One of my favorite things to photograph is waterfalls, and I'm lucky enough to live in Michigan's Upper Peninsula where there are hundreds and hundreds of waterfalls. Fortunately, the Hungarian Falls Nature Area is just up the road from me, so it's one of my most frequented places to capture waterfalls images. Once I started photographing with large format 4x5 film last year, it was only a matter of time until I visited one of my favorite locations.
A late arriving winter in 2020 meant I was able to visit Hungarian Falls in early December before the deep snow came and the waterfalls froze over. We did have some snow on the ground to provide a nice covering, and the falls were starting to freeze up as winter began to set in. Luckily there were nice ice formations in the pool below Middle Hungarian Falls to provide some foreground interest.
Middle Hungarian Falls
Toyo 45AII, Schneider-Kreuznach Symmar 135mm lens with a polarizer, 1 second at f32, Ilford Delta 100, developed in D76 1:1.
Recently, in the Spring of 2021, I visited Upper Hungarian Falls. I waited until late May for the Spring foliage to arrive and until we had some decent rainfall so the falls were flowing nicely. It also happened to be a cool 40 degree morning which meant the mosquitos weren't the nuisance they can be this time of year.
Upper Hungarian Falls
Toyo 45AII, Fujinon SW 90mm lens with polarizer, 4 seconds at f32, Ilford Delta 100, developed in ID-11 1:1.
Before leaving, I stopped by Middle Hungarian Falls for a composition I had in mind. Along the upper bank of the river near the middle falls is a large White Pine tree that acts as a natural frame of the waterfall. I've photographed the middle falls from this spot before and it makes for an interesting and unique image.
Middle Hungarian Falls, from above
Toyo 45AII, Fujinon CM-W 150mm lens, 2 seconds at f45, Ilford Delta 100, developed in ID-11 1:1.
In 2020 I decided to take the plunge and get a large format 4x5 film camera. Film photography seems to be going through a bit of a resurgence right now, and I suppose I've been caught up in it, but it's something that's always been intriguing to me, but also intimidating at the same time. This is not meant to be a comprehensive guide to large format, but rather some of my general thoughts and observations after doing it.
Making a film image is a very deliberate and slow process, with many chances along the way to make mistakes that can't be fixed. Setting up and taking the shot is very much process driven. This deliberate nature of large format appeals to me because it forces you to slow down and really focus on your composition, lighting and settings. Those are things that can only make you a better photographer. On the other hand, this process presents many opportunities for mistakes and with 4x5 sheet film not being cheap, that's something that gave me pause. It turns out my apprehension was misguided and I quickly gained confidence in the process after a few images. It's fairly straight-forward and intuitive to any photographer but does require your full attention to avoid simple mistakes.
My large format camera - a Toyo Field 45AII, shown with a Schneider Kreuznach Symmar-S 210mm f5.6 lens. Photo by Tom Spurr.
I started out by shooting black and white film because I got a box of expired Ilford Delta 100 and Fomapan 400 included with the camera. Since black and white film is easier to develop than color negative or slide film and I was using expired film, I decided to try developing it myself. Developing film was another area that gave me pause because it seemed complicated with chemicals involved and being yet another step along the way to make a mistake. I don't have access to a darkroom nor the space to build one, so I knew I would have use a tank development system. After some research, I decided that the SP-445 processing system by Stearman Press was the way to go. It's relatively inexpensive and uses very little solution making it quite economical. Much like taking the image, developing the film is also a process. It's very much like following a recipe with a set order of chemicals, temperature and time to follow, with allowance for variations. I've found the SP-445 very easy to use and have had good results so far with my own developing.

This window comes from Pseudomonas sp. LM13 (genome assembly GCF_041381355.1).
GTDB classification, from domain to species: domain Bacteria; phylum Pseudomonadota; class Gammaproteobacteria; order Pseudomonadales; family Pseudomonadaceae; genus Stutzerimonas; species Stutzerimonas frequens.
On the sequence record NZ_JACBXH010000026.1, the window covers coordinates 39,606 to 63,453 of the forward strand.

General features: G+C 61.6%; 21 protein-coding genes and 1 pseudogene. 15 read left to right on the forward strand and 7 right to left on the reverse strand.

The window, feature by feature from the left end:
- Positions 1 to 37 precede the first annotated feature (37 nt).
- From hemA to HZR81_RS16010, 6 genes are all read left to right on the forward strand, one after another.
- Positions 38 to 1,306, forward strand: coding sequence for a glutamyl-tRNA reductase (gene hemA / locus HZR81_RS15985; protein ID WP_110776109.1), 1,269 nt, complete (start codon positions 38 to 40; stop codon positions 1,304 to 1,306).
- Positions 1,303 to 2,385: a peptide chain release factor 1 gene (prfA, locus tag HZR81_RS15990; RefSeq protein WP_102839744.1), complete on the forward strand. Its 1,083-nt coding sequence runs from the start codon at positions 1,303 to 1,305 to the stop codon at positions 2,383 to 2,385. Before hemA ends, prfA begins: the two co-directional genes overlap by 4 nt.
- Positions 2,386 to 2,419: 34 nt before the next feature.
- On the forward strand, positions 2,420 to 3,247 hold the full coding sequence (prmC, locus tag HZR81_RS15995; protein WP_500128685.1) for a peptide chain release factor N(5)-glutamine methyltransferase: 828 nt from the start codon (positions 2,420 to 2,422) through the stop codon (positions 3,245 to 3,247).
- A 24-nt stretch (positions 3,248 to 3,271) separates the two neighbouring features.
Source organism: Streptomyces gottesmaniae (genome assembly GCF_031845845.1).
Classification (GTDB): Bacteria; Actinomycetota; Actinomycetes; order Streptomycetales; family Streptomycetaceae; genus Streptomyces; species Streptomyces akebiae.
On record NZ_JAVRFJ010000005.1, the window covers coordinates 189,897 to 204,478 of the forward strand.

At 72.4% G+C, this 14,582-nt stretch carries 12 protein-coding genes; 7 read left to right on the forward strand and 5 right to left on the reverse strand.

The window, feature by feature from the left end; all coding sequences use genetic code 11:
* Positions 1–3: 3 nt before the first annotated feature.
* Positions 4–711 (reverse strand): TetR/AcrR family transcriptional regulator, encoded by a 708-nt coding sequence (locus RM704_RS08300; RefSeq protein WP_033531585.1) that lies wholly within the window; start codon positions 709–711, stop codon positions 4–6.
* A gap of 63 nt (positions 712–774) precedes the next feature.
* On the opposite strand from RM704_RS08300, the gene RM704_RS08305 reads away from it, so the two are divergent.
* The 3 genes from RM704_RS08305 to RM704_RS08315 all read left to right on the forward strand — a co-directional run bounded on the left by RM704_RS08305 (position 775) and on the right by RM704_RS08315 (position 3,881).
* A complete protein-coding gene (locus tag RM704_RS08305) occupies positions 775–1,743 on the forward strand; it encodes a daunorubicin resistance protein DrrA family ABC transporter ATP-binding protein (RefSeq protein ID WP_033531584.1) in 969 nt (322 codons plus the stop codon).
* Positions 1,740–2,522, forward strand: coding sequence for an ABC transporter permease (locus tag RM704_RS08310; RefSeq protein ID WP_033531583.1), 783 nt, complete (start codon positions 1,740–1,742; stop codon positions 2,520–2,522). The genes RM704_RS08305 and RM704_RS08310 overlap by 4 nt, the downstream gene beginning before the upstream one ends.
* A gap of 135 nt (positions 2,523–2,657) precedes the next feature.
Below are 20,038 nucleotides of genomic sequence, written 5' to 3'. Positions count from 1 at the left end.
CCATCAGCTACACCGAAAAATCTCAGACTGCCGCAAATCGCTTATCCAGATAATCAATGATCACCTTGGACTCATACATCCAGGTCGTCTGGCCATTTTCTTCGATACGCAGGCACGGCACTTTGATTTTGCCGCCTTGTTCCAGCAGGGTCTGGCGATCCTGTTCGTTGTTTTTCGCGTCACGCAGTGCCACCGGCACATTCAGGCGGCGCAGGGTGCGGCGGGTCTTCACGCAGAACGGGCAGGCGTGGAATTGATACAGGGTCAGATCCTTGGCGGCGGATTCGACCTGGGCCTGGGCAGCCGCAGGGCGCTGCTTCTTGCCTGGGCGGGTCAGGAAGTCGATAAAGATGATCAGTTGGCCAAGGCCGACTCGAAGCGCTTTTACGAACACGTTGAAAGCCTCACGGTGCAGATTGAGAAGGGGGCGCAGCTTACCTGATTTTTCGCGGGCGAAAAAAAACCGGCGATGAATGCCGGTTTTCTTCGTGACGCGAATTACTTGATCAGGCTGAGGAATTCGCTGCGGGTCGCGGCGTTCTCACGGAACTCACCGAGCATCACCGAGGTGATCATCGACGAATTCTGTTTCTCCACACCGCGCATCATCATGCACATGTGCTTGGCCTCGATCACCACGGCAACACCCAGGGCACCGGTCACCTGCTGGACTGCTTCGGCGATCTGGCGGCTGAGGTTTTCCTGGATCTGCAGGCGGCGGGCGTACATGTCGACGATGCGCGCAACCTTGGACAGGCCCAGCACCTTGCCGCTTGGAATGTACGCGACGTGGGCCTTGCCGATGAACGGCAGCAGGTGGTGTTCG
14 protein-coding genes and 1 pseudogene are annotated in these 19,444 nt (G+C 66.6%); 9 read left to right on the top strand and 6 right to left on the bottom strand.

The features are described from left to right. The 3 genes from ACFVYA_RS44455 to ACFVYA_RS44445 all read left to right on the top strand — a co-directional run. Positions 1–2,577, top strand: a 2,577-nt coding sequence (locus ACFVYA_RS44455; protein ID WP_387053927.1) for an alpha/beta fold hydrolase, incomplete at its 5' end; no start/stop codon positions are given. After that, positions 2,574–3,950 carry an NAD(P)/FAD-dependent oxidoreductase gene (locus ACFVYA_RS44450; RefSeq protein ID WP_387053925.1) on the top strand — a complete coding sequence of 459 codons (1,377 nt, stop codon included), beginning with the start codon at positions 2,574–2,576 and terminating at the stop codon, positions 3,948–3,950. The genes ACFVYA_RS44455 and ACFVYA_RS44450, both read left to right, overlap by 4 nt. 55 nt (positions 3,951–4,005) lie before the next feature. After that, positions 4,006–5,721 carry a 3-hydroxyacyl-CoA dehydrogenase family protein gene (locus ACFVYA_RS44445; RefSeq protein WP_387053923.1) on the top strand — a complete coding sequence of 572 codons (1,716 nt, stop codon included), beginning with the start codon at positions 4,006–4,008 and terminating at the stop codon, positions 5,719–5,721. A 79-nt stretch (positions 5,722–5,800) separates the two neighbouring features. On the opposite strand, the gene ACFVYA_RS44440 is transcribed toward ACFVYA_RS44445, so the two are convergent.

So now I have my film negative - what's next? Since I don't have access to a darkroom, I can't make prints. That leaves scanning to get a digital version of the negative. Instead of purchasing an expensive Epson scanner for scanning large format film, I decided to try DSLR scanning since I can just use my digital camera. I use my Panasonic S1 mirrorless camera on my tripod pointed down at a lightpad to take a picture of the negative. A copy stand would be better to use, but I don't have one. One of the keys to DSLR scanning is to have the film negative elevated and held flat above the light source. I found a great product called the pixl-latr that holds the film and diffuses the backlight to allow for easy digitizing.
There's no better time than now to get into large format film photography. There's a wealth of knowledge and videos online to learn from and used equipment is plentiful, though prices have been going up with the renewed interest. The UK company Intrepid Camera provides an inexpensive option for those looking for a new camera. Tank development systems by companies like Stearman Press and Jobo makes home development easy without the need for a darkroom, and products like the pixl-latr make digital scanning easy without a dedicated scanner.
My first 4x5 image, a birch tree in the morning sun in early Autumn.
Toyo 45 AII. Schneider Kreuznach Symmar-S f5.6 lens. F22 at 1/8s. Ilford Delta 100 film developed in Kodak D76 1:1.
Wyandotte Falls is tucked away on the Misery River in Twin Lakes, less than a mile from M26. It seems to be one of the lesser known waterfalls in the area, probably because it's not near any other popular waterfalls and can be somewhat seasonal. The Misery River flows out of Lake Roland, one of the Twin Lakes, and eventually makes its way to Lake Superior. Before reaching the forested area where the waterfall is, the Misery River moves slowly through a wetland area with several small ponds. The size of the waterfall is very dependent upon ample precipitation or snow melt. In dry summer months, it can dry up to barely a trickle.